Map printed in The Missouri Democrat on June 25, 1926, showing the latest official district, ward, and precinct lines for Kansas City, MO as rearranged under a recent charter. Included with the map is the voting booth location for each precinct. The Missouri Democrat was a Kansas City newspaper that began in 1925 under the control of the Pendergast Machine.
Letter from Major Gregory Vigeant, Jr., to the Kansas City Board of Election Commissioners discussing issues at polling places during previous elections. He writes that "citizens have been threatened and told if they did note vote as ... they were told to by the machine that taxes would be raised and I, myself, have been threatened by violence."
Letter from Robert Locke, Kansas City Journal-Post science editor, to Governor Lloyd C. Stark, requesting Stark's approval to start a "Stark for President" Club. He also writes of R. Emmet O'Malley's removal as head of the state insurance commission and other concerns about the extent of corruption in state politics and elections, and expresses his belief that Stark might "wrest control of the state Democratic Party from the Pendergast-Shannon-Clark faction."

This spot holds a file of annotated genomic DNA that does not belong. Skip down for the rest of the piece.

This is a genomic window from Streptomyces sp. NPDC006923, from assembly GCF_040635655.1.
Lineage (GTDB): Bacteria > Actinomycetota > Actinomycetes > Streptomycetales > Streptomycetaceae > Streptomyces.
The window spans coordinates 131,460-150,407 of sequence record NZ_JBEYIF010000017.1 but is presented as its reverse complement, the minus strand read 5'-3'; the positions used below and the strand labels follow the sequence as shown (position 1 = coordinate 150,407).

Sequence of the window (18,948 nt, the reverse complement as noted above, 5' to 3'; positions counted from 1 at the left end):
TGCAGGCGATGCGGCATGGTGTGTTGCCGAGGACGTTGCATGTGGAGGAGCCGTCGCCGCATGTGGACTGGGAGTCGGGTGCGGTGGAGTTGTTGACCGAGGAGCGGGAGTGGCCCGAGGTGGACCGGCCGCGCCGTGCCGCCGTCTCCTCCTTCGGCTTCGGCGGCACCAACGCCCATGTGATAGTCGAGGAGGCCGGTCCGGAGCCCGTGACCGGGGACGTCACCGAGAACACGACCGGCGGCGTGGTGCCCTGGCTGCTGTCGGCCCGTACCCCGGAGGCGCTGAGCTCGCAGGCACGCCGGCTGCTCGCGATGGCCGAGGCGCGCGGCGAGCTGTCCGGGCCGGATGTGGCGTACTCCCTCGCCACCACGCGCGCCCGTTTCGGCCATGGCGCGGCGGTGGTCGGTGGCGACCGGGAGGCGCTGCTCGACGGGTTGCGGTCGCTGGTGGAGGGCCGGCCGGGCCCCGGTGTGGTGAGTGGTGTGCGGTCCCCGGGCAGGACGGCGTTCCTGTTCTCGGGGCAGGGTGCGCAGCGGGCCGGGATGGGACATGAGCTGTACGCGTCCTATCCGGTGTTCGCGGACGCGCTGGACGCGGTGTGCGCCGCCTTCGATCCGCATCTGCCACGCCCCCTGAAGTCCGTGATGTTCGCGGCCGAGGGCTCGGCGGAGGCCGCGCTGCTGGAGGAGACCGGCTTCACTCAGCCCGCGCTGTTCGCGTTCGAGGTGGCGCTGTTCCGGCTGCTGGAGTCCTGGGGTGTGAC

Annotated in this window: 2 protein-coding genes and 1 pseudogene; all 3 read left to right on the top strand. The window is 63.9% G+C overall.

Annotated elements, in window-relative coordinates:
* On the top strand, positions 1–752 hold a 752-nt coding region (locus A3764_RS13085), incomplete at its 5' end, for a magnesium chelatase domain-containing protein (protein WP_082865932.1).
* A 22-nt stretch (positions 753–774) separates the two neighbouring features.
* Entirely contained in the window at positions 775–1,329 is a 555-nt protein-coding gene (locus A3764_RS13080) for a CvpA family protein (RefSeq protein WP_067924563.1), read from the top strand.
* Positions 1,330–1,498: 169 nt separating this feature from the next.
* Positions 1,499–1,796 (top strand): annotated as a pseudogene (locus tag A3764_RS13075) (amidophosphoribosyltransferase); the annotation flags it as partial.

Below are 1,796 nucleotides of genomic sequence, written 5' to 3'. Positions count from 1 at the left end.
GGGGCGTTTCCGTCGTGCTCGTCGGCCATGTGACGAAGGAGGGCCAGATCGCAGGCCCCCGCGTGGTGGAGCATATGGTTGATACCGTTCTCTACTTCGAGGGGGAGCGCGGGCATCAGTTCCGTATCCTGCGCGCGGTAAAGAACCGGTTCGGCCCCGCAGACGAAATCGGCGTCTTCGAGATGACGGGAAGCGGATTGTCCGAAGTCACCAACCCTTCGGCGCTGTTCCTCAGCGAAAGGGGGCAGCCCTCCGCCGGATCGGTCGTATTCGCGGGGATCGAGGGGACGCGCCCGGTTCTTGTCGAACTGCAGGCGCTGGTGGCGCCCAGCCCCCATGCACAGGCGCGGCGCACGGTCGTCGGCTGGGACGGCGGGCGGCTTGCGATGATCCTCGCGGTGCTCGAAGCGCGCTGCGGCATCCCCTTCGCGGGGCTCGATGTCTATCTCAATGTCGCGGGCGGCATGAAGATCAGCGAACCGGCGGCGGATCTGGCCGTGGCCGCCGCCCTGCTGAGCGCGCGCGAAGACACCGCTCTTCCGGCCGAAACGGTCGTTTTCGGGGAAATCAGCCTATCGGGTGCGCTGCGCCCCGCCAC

Letter from J. T. Montgomery to Governor Lloyd C. Stark discussing machine candidates in an upcoming election. He writes, "If I were in your place, I would tell these gentlemen that their ticket was not a Democratic ticket, but was a machine ticket in order to get control again of Kansas City, and rob its people."
Photograph with caption, describing Thomas J. Pendergast Jr., his wife, Mary Louise Weyer Pendergast, and James M. Pendergast traveling to New York to see Thomas J. Pendergast, who recently underwent surgery.
Letter from Governor C. Stark to Robert Locke, science editor of the Kansas City Journal-Post. Stark thanks Locke for his support and vows to "give the state the very best administration of which I am capable."
Letter from James F. Rollins to Governor Lloyd C. Stark regarding a ward meeting where a ward boss and editor of the Kansas City Journal spoke out against Stark and told attendees to "go out and solicit and bring in five new subscriptions for the Journal."